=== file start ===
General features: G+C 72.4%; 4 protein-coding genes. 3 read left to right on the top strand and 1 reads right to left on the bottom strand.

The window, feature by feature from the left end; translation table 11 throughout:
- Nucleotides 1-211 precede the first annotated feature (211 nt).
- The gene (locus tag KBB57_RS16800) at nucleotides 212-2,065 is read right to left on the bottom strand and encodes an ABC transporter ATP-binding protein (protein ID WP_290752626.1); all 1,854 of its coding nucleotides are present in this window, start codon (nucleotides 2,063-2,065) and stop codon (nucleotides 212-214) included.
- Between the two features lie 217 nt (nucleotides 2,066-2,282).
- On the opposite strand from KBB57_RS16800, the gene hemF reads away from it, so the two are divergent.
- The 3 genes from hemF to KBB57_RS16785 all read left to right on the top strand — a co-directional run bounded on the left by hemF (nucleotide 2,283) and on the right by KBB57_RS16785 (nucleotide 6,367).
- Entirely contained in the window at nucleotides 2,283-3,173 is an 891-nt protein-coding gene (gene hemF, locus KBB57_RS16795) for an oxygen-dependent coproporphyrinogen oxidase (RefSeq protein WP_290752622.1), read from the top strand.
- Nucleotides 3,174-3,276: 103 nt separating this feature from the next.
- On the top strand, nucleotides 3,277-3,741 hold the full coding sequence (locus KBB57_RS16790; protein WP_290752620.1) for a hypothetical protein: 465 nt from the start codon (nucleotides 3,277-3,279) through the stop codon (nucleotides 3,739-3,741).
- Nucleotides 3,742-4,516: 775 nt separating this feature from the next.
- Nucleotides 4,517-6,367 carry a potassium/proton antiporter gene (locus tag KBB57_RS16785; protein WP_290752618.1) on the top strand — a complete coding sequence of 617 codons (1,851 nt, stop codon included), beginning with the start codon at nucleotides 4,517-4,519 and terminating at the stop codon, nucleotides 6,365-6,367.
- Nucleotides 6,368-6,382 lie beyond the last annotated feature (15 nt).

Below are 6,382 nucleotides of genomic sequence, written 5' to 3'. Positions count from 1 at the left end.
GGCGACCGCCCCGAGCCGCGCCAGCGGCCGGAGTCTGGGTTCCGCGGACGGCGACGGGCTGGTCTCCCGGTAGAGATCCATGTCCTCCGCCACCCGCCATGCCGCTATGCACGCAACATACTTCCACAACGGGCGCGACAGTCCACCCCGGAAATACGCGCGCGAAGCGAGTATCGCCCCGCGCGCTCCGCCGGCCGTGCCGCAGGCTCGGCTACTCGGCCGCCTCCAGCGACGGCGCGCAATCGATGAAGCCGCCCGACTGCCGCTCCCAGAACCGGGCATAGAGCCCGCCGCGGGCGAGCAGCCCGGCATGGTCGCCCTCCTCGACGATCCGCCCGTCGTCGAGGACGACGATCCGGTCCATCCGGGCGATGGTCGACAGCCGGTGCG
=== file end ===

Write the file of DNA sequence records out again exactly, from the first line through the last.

General features: G+C 72.4%; 4 protein-coding genes. 3 read left to right on the top strand and 1 reads right to left on the bottom strand.

The window, feature by feature from the left end; translation table 11 throughout:
- Nucleotides 1-211 precede the first annotated feature (211 nt).
- The gene (locus tag KBB57_RS16800) at nucleotides 212-2,065 is read right to left on the bottom strand and encodes an ABC transporter ATP-binding protein (protein ID WP_290752626.1); all 1,854 of its coding nucleotides are present in this window, start codon (nucleotides 2,063-2,065) and stop codon (nucleotides 212-214) included.
- Between the two features lie 217 nt (nucleotides 2,066-2,282).
- On the opposite strand from KBB57_RS16800, the gene hemF reads away from it, so the two are divergent.
- The 3 genes from hemF to KBB57_RS16785 all read left to right on the top strand — a co-directional run bounded on the left by hemF (nucleotide 2,283) and on the right by KBB57_RS16785 (nucleotide 6,367).
- Entirely contained in the window at nucleotides 2,283-3,173 is an 891-nt protein-coding gene (gene hemF, locus KBB57_RS16795) for an oxygen-dependent coproporphyrinogen oxidase (RefSeq protein WP_290752622.1), read from the top strand.
- Nucleotides 3,174-3,276: 103 nt separating this feature from the next.
- On the top strand, nucleotides 3,277-3,741 hold the full coding sequence (locus KBB57_RS16790; protein WP_290752620.1) for a hypothetical protein: 465 nt from the start codon (nucleotides 3,277-3,279) through the stop codon (nucleotides 3,739-3,741).
- Nucleotides 3,742-4,516: 775 nt separating this feature from the next.
- Nucleotides 4,517-6,367 carry a potassium/proton antiporter gene (locus tag KBB57_RS16785; protein WP_290752618.1) on the top strand — a complete coding sequence of 617 codons (1,851 nt, stop codon included), beginning with the start codon at nucleotides 4,517-4,519 and terminating at the stop codon, nucleotides 6,365-6,367.
- Nucleotides 6,368-6,382 lie beyond the last annotated feature (15 nt).

Below are 6,382 nucleotides of genomic sequence, written 5' to 3'. Positions count from 1 at the left end.
GGCGACCGCCCCGAGCCGCGCCAGCGGCCGGAGTCTGGGTTCCGCGGACGGCGACGGGCTGGTCTCCCGGTAGAGATCCATGTCCTCCGCCACCCGCCATGCCGCTATGCACGCAACATACTTCCACAACGGGCGCGACAGTCCACCCCGGAAATACGCGCGCGAAGCGAGTATCGCCCCGCGCGCTCCGCCGGCCGTGCCGCAGGCTCGGCTACTCGGCCGCCTCCAGCGACGGCGCGCAATCGATGAAGCCGCCCGACTGCCGCTCCCAGAACCGGGCATAGAGCCCGCCGCGGGCGAGCAGCCCGGCATGGTCGCCCTCCTCGACGATCCGCCCGTCGTCGAGGACGACGATCCGGTCCATCCGGGCGATGGTCGACAGCCGGTGCG